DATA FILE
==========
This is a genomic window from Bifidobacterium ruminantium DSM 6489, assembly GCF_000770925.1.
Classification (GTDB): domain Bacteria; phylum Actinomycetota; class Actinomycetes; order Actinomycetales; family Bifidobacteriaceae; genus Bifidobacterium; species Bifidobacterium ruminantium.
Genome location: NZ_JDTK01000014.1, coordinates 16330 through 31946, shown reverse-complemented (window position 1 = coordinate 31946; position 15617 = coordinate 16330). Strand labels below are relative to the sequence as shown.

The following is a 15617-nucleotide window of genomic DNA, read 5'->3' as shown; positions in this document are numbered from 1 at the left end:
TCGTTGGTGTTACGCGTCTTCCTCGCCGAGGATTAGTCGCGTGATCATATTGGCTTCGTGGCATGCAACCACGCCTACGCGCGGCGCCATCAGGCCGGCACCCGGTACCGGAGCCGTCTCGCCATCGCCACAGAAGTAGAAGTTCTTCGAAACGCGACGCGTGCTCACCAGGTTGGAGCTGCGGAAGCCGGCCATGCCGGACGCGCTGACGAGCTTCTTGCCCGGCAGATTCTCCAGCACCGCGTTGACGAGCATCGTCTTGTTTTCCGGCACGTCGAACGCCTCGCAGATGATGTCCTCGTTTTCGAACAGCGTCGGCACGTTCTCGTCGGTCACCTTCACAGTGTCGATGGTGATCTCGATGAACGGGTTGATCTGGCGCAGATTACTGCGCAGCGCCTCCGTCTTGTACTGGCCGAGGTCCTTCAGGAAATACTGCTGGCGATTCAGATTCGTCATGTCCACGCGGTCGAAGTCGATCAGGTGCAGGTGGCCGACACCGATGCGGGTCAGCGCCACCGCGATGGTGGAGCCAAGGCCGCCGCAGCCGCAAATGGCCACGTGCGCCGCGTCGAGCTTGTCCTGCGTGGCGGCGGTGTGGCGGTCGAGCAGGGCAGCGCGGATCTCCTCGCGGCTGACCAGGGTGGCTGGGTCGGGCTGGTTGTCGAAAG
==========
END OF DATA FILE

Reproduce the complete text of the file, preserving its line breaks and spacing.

This is a genomic window from Bifidobacterium ruminantium DSM 6489, assembly GCF_000770925.1.
Classification (GTDB): domain Bacteria; phylum Actinomycetota; class Actinomycetes; order Actinomycetales; family Bifidobacteriaceae; genus Bifidobacterium; species Bifidobacterium ruminantium.
Genome location: NZ_JDTK01000014.1, coordinates 16330 through 31946, shown reverse-complemented (window position 1 = coordinate 31946; position 15617 = coordinate 16330). Strand labels below are relative to the sequence as shown.

The following is a 15617-nucleotide window of genomic DNA, read 5'->3' as shown; positions in this document are numbered from 1 at the left end:
TCGTTGGTGTTACGCGTCTTCCTCGCCGAGGATTAGTCGCGTGATCATATTGGCTTCGTGGCATGCAACCACGCCTACGCGCGGCGCCATCAGGCCGGCACCCGGTACCGGAGCCGTCTCGCCATCGCCACAGAAGTAGAAGTTCTTCGAAACGCGACGCGTGCTCACCAGGTTGGAGCTGCGGAAGCCGGCCATGCCGGACGCGCTGACGAGCTTCTTGCCCGGCAGATTCTCCAGCACCGCGTTGACGAGCATCGTCTTGTTTTCCGGCACGTCGAACGCCTCGCAGATGATGTCCTCGTTTTCGAACAGCGTCGGCACGTTCTCGTCGGTCACCTTCACAGTGTCGATGGTGATCTCGATGAACGGGTTGATCTGGCGCAGATTACTGCGCAGCGCCTCCGTCTTGTACTGGCCGAGGTCCTTCAGGAAATACTGCTGGCGATTCAGATTCGTCATGTCCACGCGGTCGAAGTCGATCAGGTGCAGGTGGCCGACACCGATGCGGGTCAGCGCCACCGCGATGGTGGAGCCAAGGCCGCCGCAGCCGCAAATGGCCACGTGCGCCGCGTCGAGCTTGTCCTGCGTGGCGGCGGTGTGGCGGTCGAGCAGGGCAGCGCGGATCTCCTCGCGGCTGACCAGGGTGGCTGGGTCGGGCTGGTTGTCGAAAG